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Tennessee in top five for deaths by house fire

Posted on Monday, October 30, 2017 at 3:45 pm

Autumn has finally brought a nip to the air, which means some homeowners are turning on their heat. But before you turn up the thermostat it’s important to make sure all heating devices are free of flammable obstructions that might ignite a fire.

Every fall there comes a story or two of a local family left homeless by fire started by an auxiliary heater located too close to a flammable object. Taking a few simple precautions — such as keeping these devices away from curtains and drapes — can spare your family from a tragedy.

Tennessee routinely ranks among the top five states in the nation when it comes to the number of residents killed in house fires. Many of those lives might have been saved by a fully functioning smoke detector.

October, National Fire Prevention Month, is a good time to remind our readers that the best investment they will ever make in home safety is to have a properly functioning smoke detector installed in every bedroom of their residence.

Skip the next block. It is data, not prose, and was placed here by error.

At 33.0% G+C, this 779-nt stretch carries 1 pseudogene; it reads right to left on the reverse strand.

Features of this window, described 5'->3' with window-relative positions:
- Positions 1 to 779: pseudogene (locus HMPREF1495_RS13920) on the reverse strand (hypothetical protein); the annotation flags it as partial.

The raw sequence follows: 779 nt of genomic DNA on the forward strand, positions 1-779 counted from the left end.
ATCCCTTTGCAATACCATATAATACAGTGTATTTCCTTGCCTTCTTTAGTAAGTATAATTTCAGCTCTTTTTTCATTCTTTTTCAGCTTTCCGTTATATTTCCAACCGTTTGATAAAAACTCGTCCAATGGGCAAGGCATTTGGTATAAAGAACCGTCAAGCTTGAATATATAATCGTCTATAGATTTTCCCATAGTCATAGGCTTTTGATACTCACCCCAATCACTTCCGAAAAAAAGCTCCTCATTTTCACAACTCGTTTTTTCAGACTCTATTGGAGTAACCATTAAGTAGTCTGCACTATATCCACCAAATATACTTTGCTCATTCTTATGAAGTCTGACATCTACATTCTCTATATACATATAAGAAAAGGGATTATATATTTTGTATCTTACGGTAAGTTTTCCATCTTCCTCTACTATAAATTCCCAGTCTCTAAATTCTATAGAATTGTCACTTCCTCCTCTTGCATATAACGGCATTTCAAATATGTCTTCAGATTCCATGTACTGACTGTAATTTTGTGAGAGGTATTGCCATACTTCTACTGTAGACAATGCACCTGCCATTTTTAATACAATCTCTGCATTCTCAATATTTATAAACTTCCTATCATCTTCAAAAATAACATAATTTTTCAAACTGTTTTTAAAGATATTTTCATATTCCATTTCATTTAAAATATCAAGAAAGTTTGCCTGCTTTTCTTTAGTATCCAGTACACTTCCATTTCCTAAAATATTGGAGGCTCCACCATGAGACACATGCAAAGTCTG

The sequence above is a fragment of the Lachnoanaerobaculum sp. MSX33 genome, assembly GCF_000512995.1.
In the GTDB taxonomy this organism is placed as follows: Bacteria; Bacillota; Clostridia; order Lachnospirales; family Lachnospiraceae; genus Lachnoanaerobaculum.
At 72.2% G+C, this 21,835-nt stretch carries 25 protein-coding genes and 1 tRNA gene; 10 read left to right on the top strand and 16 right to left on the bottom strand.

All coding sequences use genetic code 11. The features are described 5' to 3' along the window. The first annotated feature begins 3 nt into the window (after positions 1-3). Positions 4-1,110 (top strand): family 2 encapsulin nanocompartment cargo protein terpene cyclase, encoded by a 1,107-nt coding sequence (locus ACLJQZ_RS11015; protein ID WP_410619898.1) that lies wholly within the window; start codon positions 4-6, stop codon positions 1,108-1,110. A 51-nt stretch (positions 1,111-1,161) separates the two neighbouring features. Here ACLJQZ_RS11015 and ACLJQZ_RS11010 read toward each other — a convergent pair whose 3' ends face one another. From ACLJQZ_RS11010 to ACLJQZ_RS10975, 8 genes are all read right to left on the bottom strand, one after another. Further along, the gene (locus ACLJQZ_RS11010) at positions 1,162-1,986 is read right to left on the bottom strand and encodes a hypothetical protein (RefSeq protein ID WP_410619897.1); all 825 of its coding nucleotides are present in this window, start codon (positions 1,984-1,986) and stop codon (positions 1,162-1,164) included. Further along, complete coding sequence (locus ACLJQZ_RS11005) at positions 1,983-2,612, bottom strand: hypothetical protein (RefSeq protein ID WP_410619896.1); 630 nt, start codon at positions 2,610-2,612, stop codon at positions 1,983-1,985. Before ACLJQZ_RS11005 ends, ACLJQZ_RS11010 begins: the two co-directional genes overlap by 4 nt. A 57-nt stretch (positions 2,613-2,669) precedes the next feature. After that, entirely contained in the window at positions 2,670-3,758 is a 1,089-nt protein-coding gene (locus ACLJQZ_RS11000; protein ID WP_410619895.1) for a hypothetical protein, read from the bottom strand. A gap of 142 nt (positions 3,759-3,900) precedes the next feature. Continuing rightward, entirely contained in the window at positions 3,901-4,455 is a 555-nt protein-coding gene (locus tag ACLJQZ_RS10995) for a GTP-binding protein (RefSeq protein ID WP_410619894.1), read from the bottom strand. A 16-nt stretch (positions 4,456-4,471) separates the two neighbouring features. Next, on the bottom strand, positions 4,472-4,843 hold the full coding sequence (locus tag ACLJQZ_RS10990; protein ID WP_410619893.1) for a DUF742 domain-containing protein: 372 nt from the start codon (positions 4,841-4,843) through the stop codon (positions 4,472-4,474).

New technology — such as dual sensor smoke alarms that warn of both flame and smoke — has made these essential devices even more effective. Dual sensor alarms use both ionization and photoelectric technologies. An ionization smoke alarm warns of flaming fires, such as a cooking fire.

The photoelectric alarm is more responsive to a smoldering fire, such as that from overheated wiring.

Firefighters say having a properly functioning smoke detector in the home more than doubles a person’s chances of surviving a house fire. And a smoke detector that has had its battery drained or removed is of no use in alerting a family to a fire.

–The Johnson City Press